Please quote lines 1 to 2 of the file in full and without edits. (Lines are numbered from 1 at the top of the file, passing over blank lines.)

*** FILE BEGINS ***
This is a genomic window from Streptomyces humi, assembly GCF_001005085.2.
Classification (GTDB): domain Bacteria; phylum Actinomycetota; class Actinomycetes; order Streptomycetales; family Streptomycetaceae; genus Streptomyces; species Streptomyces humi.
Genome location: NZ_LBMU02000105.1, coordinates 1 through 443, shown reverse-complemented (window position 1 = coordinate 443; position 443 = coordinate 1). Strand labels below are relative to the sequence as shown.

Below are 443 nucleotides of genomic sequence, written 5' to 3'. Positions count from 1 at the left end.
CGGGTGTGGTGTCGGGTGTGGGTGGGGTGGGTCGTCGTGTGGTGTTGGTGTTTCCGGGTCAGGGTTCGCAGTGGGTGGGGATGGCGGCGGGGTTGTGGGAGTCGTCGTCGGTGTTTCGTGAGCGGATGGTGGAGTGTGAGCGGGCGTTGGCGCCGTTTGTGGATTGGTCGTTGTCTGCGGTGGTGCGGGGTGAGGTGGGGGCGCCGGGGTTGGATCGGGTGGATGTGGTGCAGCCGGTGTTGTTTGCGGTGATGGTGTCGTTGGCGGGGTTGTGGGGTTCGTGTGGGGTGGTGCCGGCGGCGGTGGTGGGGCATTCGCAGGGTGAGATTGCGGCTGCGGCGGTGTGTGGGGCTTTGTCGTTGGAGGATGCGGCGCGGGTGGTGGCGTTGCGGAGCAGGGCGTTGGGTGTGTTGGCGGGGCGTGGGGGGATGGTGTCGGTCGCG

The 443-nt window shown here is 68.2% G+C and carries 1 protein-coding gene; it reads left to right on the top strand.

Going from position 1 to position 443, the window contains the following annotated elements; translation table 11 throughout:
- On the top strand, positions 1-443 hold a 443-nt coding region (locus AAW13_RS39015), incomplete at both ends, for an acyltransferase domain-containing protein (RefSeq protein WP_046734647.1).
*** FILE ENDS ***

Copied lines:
This is a genomic window from Streptomyces humi, assembly GCF_001005085.2.
Classification (GTDB): domain Bacteria; phylum Actinomycetota; class Actinomycetes; order Streptomycetales; family Streptomycetaceae; genus Streptomyces; species Streptomyces humi.